- Inadequate physical examination or medical history review (42 percent)
- Improper interpretation of diagnostic tests (37 percent)
- Failure to request necessary consultations (33 percent)
Additionally, the most common contributing factors in the breakdown of the diagnostic process include:
- Cognitive factors (96 percent), such as mistakes in judgment (87 percent), limited technical competence or knowledge (58 percent), and lapses in memory or vigilance (41 percent)
- Patient-related factors (34 percent)
- Lack of adequate supervision (30 percent)
- Improper handoff procedures (24 percent)
- Excessive workloads (23 percent)
What Do You Have to Prove in an Emergency Room Malpractice Claim?
Just because you suffered from serious injuries, illnesses, or side effects during a visit to the emergency room does not necessarily mean you have grounds for a medical malpractice claim. To file a successful claim, you must be able to demonstrate the three following factors:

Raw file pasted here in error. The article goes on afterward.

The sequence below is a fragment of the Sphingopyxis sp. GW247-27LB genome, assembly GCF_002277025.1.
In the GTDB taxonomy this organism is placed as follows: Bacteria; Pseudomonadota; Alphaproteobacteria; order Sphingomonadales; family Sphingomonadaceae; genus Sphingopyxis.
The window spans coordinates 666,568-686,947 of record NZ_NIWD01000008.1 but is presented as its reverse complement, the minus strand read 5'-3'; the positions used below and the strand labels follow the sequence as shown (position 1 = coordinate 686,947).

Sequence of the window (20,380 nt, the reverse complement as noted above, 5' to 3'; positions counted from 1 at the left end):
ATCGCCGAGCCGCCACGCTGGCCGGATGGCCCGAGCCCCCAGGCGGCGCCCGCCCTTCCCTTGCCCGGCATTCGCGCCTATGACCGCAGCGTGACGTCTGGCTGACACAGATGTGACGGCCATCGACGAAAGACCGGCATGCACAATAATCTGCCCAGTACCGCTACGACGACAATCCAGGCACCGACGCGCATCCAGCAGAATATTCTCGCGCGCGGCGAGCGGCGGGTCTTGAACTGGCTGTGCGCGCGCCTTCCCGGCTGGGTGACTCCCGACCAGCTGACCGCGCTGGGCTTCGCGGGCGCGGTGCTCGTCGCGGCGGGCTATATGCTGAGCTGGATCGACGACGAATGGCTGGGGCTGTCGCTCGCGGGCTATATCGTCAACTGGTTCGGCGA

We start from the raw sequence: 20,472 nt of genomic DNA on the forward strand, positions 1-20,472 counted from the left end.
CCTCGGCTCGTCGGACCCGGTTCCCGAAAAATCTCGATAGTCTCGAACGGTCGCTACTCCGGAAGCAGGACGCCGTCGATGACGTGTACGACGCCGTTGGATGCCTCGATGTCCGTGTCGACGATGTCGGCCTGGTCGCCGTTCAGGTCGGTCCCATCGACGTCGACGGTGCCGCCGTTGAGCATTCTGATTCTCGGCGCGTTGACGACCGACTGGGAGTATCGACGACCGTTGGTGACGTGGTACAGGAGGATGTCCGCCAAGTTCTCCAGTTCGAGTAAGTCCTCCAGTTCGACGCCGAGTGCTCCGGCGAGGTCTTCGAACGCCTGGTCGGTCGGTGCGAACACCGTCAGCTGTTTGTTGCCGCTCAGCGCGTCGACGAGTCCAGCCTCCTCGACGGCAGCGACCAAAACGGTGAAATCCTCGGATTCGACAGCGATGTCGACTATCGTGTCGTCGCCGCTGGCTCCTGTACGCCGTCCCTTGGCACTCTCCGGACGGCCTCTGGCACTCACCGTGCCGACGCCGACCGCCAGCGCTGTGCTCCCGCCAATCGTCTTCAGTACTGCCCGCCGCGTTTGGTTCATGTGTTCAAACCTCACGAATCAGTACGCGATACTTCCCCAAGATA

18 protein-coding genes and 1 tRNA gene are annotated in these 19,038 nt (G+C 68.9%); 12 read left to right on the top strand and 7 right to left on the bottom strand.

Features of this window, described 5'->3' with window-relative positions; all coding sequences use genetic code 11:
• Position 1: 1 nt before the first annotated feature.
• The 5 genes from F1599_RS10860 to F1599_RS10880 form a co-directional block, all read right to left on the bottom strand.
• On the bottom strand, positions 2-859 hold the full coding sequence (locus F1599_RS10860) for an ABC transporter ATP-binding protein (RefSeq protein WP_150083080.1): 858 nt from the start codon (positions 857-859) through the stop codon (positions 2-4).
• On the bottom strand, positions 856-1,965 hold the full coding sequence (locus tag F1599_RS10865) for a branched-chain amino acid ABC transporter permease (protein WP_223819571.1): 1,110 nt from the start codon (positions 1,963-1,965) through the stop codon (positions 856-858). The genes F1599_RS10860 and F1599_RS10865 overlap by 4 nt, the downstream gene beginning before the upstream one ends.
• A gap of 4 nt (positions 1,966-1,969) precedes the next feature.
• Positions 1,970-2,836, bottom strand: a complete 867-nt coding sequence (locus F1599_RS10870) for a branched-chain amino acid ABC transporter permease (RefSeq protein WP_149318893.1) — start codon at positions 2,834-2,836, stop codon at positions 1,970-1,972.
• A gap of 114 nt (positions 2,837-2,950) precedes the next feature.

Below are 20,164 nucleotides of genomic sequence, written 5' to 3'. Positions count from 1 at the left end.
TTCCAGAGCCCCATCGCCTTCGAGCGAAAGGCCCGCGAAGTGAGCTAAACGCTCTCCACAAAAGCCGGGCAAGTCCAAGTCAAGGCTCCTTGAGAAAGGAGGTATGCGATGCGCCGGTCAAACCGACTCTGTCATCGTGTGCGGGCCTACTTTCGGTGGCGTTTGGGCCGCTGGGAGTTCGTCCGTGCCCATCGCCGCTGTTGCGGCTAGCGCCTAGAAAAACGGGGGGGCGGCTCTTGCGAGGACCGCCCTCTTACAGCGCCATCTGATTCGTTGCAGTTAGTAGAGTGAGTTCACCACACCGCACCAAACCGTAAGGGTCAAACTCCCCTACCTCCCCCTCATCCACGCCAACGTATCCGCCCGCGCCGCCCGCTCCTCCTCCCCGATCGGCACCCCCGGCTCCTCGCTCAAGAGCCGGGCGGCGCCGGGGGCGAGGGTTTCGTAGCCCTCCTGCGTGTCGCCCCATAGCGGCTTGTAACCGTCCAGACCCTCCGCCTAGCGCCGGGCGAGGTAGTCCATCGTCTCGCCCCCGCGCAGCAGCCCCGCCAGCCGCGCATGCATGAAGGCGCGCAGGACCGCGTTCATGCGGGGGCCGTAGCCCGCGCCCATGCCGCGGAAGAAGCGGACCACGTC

- A doctor-patient relationship was in place. This factor is usually the easiest to establish. If an ER physician examined or treated you in the emergency room, it generally means they established a formal doctor-patient relationship with you. In most cases, your ER admittance records or treatment charts can serve as evidence of this relationship.
- The ER treatment you received fell short of acceptable standards. Medical professionals are required to uphold specific standards of care when they treat patients. If an emergency room doctor fails to provide the same level and quality of care that another competent physician would provide in a similar situation, their breach of the appropriate standard of care may be evidence of medical negligence.